McLeod is the 12th player to reach the milestone with Canada WNT
As a member of the group of players that burst into the national consciousness at the FIFA U-19 Women’s World Cup Canada 2002, goalkeeper Erin McLeod was one of the prominent members of the team as she backstopped the Canadians all the way to the final.
With her hair dyed a wild mix of red and white, McLeod was one of the heroines in the tournament’s semi-finals when Canada needed penalty kicks to beat Brazil.
McLeod had made her senior debut earlier that year against Wales at the Algarve Cup in Portugal. Just over 12 years later, McLeod was in goal for her 100th appearance at the international ‘A’ level on Monday as Canada beat Sweden 1:0 in a Women’s International Friendly at Loyola Marymount University in Santa Monica, CA, USA.
“(Christine Sinclair) gave me the (captain’s) armband and I was already in tears,” McLeod said with a chuckle after Canada trained in advance of Wednesday’s repeat fixture with Sweden.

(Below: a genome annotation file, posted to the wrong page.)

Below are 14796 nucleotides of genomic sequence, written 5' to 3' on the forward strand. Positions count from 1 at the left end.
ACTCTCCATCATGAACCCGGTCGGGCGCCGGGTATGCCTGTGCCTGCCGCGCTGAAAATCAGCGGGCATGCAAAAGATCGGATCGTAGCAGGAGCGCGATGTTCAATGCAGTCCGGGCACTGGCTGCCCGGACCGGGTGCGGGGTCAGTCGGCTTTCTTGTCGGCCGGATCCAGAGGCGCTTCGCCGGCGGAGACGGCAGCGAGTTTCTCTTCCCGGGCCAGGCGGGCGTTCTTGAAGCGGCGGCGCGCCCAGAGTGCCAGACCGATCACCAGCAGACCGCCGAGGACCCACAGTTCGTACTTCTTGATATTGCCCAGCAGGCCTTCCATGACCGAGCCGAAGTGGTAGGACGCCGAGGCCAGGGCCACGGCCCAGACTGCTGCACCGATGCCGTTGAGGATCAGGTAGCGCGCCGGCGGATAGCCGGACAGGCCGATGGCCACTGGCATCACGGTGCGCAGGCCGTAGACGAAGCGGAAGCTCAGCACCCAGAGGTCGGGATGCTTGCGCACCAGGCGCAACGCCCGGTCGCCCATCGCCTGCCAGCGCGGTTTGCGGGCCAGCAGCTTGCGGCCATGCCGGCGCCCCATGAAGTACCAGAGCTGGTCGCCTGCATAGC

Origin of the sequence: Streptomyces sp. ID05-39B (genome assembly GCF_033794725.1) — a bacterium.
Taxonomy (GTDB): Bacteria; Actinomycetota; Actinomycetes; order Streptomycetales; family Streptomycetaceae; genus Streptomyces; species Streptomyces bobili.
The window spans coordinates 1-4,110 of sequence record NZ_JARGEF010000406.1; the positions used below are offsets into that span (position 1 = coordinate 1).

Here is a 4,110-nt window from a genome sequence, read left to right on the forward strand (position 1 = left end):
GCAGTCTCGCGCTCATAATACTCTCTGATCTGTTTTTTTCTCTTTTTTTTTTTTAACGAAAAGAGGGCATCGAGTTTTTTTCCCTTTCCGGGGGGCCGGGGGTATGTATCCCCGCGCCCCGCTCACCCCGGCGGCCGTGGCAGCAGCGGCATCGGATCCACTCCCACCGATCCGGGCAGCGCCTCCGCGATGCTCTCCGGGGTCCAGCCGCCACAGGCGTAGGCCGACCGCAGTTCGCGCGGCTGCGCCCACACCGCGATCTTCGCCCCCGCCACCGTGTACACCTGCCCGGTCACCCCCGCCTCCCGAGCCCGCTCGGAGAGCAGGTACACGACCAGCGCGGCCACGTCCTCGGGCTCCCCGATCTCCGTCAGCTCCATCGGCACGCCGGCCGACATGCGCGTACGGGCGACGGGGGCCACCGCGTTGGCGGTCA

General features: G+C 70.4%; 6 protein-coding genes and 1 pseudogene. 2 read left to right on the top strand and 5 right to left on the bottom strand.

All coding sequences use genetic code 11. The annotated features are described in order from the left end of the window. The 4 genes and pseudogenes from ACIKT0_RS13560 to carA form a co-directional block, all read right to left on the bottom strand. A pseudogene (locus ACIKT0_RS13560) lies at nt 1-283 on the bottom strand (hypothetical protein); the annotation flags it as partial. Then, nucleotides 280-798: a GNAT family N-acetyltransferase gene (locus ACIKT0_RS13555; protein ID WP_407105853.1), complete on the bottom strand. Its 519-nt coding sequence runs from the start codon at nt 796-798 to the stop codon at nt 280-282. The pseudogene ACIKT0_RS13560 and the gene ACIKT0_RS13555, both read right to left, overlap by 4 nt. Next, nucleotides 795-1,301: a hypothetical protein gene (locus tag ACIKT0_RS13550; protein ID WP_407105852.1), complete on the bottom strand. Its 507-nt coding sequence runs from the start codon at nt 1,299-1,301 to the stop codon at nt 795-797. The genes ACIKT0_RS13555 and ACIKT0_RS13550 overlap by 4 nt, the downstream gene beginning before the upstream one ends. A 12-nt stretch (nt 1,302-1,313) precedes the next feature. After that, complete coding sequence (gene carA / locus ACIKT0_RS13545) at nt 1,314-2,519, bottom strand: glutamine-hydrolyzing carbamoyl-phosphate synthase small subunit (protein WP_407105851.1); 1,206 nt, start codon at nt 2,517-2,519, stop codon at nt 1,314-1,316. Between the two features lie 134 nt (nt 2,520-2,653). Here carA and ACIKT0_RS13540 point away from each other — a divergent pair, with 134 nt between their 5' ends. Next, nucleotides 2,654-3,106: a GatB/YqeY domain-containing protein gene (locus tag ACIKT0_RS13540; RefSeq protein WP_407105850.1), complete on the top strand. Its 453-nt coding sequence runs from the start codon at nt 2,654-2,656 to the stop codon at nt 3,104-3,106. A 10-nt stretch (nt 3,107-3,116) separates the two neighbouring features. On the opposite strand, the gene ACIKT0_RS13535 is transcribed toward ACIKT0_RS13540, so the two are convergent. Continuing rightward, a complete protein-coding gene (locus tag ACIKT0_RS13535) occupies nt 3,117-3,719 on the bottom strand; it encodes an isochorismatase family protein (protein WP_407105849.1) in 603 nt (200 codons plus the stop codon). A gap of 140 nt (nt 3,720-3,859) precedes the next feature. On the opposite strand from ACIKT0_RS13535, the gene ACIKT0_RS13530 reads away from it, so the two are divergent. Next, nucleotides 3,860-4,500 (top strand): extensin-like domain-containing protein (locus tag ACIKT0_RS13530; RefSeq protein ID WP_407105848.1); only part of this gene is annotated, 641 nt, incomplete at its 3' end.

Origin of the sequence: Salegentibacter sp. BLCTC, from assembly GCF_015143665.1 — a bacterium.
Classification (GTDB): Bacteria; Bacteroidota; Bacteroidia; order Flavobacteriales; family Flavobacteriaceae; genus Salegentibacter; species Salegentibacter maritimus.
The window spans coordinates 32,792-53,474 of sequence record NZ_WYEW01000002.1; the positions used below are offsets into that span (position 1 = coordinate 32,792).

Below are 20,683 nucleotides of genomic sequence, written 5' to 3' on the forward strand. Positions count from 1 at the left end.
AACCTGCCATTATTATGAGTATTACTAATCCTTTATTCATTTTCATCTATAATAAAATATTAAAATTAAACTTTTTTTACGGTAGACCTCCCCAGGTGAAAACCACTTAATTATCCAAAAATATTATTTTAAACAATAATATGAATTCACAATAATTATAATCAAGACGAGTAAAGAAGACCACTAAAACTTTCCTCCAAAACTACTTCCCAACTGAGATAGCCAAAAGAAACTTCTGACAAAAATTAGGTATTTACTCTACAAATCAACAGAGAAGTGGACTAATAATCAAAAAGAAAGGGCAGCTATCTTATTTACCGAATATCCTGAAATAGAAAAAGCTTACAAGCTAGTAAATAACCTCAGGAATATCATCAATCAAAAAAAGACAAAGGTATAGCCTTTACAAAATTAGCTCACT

“And then (Head Coach) John (Herdman) asked me to say a few things to the locker room and, fighting through my tears as I’m a sensitive emotional person, I just thanked everyone. I feel so grateful and I’m just so honoured that I get to play for these people every day.”
With two goalkeepers in camp, it’s expected that McLeod will take a rest on Wednesday with Stephanie Labbe likely to come in and get the start.
Labbe plays club soccer in Sweden with KIF Örebro so there will be some familiarity with Wednesday’s opposition.
Canada is deep in the goalkeeper position and as the younger of the two goalkeepers in camp, Labbe’s come through the system being able to learn from one of the best in the game.
“Being able to train alongside her and learn from her and just see the experience she has over the years is pretty exciting for me,” said Labbe. “I’ve learned so much just from watching her and just being around her all the time.”
Canada Soccer outlines return to soccer guidelines. The return to soccer guidelines provide member organizations with a five-step process, including a checklist of weighted questions known as the Return to Soccer Assessment Tool.